Abstract and Applied Analysis

Volume 2015, Article ID 712584, 9 pages

http://dx.doi.org/10.1155/2015/712584

## Power Series Solution for Solving Nonlinear Burgers-Type Equations

^{1}Centro Brasileiro de Pesquisas Físicas, Rua Dr. Xavier Sigaud 150, 22290-180 Rio de Janeiro, RJ, Brazil^{2}Departamento de Ciências Exatas e Tecnológicas, Universidade Estadual de Santa Cruz, Campus Soane Nazaré de Andrade, Rodovia Jorge Amado, Km 16, Bairro Salobrinho, 45662-900 Ilhéus, BA, Brazil^{3}Departamento de Física, Centro de Investigación y de Estudios Avanzados del Instituto Politécnico Nacional, Apartado Postal 14-740, 07000 México, DF, Mexico

Received 20 October 2014; Revised 9 March 2015; Accepted 10 March 2015

Academic Editor: Fazal M. Mahomed

Copyright © 2015 E. López-Sandoval et al. This is an open access article distributed under the Creative Commons Attribution License, which permits unrestricted use, distribution, and reproduction in any medium, provided the original work is properly cited.

#### Abstract

Power series solution method has been traditionally used to solve ordinary and partial linear differential equations. However, despite their usefulness the application of this method has been limited to this particular kind of equations. In this work we use the method of power series to solve nonlinear partial differential equations. The method is applied to solve three versions of nonlinear time-dependent Burgers-type differential equations in order to demonstrate its scope and applicability.

#### 1. Introduction

Power series solution (PSS) method is an old method that has been limited to solve linear differential equations, both ordinary differential equations (ODE) [1, 2] and partial differential equations (PDE) [3, 4]. Linear PDE have traditionally been solved using the separation of variables method because it permits obtaining a coupled system of ODE easier to solve with the PSS method. Some examples of these are the Legendre polynomials and the spherical harmonics used in Laplace’s equations in spherical coordinates or in Bessel’s equations in cylindrical coordinates [3, 4]. It is known that in nonlinear PDE (NLPDE) this procedure is not possible.

In this work we compare the spectral method (SM) with the PSS method solving three versions of nonlinear time-dependent Burgers-type equations [5] because we know that the SM is the more accurate numerical method. The SM with collocation points (SMCP) is a numerical technique applied to solve linear and nonlinear differential equations with high accurate approximations to the solution [6]. This has been used to solve PDE using polynomial interpolation function with an orthogonal basis such as Fourier, Chebyshev, or Legendre functions [7]. The SM has also been very successful to solve any kind of DE problems, including integro-differential problems [8], with Newman boundary values [9], and nonlinear PDE [10].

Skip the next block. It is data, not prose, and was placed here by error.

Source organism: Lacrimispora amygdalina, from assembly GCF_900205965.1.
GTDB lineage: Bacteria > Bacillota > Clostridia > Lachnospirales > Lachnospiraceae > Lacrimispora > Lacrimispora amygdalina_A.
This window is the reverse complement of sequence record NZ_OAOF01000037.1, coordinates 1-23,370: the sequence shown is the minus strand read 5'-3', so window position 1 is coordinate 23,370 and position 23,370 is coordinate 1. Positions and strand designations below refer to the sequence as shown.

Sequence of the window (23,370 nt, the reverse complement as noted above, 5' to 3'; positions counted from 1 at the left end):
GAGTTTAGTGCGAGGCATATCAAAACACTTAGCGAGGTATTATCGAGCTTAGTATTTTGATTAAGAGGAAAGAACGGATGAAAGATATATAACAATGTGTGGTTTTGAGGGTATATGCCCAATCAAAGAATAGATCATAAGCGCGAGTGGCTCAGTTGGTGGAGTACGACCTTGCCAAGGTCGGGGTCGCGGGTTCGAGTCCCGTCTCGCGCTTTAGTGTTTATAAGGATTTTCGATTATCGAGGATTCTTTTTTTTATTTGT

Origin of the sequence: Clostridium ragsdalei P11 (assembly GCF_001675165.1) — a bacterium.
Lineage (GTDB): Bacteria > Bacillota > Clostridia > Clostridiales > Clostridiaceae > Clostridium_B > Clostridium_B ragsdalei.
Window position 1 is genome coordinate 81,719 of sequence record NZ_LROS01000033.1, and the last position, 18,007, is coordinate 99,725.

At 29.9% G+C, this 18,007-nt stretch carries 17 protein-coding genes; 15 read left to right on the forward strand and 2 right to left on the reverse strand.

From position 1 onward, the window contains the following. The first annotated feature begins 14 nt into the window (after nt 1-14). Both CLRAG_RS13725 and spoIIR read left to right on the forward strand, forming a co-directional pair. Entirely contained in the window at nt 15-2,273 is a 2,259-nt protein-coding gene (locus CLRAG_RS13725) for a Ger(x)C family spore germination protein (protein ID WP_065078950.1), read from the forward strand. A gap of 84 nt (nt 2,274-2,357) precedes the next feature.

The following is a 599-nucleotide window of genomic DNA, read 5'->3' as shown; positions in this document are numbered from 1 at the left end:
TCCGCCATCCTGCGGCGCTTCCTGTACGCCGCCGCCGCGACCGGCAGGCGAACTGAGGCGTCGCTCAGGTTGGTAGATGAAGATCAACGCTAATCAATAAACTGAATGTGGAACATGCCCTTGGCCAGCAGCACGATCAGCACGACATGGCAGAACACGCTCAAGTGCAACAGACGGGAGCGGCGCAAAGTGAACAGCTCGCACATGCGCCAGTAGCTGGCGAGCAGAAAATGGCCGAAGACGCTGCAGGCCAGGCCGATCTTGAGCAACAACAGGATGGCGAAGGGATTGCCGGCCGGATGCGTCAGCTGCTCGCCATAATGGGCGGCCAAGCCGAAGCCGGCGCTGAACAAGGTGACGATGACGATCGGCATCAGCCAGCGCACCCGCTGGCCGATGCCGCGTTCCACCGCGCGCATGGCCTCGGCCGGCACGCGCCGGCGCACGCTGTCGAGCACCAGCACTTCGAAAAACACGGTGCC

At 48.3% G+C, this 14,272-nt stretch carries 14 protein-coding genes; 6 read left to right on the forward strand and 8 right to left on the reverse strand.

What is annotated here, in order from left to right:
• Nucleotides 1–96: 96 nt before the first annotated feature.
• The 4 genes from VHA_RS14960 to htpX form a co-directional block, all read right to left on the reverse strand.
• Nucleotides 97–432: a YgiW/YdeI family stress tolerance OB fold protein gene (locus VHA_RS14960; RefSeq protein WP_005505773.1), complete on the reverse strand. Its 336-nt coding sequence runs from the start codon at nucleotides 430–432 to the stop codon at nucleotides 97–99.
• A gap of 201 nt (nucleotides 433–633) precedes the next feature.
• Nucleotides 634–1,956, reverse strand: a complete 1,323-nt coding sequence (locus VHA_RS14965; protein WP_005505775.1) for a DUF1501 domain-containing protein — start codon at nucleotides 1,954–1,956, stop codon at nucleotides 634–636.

We use the symbolic computation package Matlab to obtain the algebraic operations for the truncated series approximation. This program helps to do easier the tedious algebraic operations.

#### 2. Power Series Solution Method

We know that almost the totality of the NLPDE does not have a solution with an analytic expression, that is, a solution in a closed form of known functions. Our goal is to construct a solution using a power series, taking advantage of the capacity of power series to represent any function with algebraic series developing the idea to construct an approximate solution [11–17]. It also has the possibility to approximate a solution, inclusive if an analytic form does not exist, in a similar way like the Taylor’s series approximate the functions. The existence of the PSS does not guarantee per se that the represented function has an exact approximation in distant points relative to the central value. However, considering that the PSS needs to satisfy the NLPDE, with initial values condition (IVC) or with boundary values conditions (BVC), therefore we can construct a well posed problem to obtain an accurate solution, constrained with all these limiting conditions [18]. Furthermore, the polynomial of the PSS is a smoothed function and this can guarantee the existence of a solution [18].